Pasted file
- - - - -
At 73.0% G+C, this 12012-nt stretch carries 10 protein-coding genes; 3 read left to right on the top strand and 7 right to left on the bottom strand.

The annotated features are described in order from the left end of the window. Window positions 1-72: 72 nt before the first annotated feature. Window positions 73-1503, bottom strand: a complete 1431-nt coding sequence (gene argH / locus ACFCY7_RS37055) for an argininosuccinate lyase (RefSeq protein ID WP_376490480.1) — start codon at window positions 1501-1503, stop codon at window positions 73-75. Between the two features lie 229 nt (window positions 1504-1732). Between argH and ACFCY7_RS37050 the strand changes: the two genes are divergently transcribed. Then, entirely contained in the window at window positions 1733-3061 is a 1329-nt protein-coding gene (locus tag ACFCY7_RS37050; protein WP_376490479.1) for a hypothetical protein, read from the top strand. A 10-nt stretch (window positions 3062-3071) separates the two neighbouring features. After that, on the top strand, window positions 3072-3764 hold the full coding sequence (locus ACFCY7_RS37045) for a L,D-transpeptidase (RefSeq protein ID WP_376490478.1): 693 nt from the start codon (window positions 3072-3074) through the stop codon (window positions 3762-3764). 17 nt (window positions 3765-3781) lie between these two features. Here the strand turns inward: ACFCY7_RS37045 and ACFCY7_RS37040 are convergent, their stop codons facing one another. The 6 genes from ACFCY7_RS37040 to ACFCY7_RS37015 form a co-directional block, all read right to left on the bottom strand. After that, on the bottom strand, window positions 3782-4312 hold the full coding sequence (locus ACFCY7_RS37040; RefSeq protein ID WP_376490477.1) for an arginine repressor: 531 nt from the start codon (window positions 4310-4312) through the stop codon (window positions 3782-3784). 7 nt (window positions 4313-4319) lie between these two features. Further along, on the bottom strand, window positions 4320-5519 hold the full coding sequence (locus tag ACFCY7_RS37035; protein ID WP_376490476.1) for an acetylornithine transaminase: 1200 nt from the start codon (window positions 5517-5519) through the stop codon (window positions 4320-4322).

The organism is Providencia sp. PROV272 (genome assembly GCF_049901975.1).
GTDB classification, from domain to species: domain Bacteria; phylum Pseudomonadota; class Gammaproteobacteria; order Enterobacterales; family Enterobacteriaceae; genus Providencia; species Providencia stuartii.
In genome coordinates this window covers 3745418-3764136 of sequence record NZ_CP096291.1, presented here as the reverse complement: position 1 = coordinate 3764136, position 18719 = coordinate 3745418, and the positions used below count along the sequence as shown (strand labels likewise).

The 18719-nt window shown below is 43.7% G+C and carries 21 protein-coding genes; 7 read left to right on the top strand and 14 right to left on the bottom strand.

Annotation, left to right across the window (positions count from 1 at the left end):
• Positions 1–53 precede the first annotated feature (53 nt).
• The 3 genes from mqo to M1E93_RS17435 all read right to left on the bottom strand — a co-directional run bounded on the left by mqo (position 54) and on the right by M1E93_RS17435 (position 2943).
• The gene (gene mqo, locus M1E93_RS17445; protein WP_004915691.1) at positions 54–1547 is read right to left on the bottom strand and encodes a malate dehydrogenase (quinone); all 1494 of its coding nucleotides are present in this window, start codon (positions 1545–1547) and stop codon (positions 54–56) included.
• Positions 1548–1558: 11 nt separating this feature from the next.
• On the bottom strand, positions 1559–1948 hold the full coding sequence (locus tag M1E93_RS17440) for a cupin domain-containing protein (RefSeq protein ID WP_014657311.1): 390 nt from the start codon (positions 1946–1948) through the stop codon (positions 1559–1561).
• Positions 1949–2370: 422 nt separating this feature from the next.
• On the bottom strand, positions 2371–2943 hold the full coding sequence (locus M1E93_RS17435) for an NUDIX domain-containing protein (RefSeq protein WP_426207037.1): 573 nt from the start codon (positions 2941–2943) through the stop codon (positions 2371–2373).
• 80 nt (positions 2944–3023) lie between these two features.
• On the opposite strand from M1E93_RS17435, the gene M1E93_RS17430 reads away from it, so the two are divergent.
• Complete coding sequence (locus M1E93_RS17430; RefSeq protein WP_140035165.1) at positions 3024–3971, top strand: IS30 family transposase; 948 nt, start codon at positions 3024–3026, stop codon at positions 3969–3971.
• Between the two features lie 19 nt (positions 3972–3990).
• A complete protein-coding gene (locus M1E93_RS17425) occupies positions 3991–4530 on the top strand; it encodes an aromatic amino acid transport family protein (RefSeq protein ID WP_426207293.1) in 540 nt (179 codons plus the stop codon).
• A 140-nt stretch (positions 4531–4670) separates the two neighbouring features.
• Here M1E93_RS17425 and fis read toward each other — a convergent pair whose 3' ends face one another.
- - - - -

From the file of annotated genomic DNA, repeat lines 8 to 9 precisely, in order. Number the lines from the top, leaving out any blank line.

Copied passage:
• Positions 1–53 precede the first annotated feature (53 nt).
• The 3 genes from mqo to M1E93_RS17435 all read right to left on the bottom strand — a co-directional run bounded on the left by mqo (position 54) and on the right by M1E93_RS17435 (position 2943).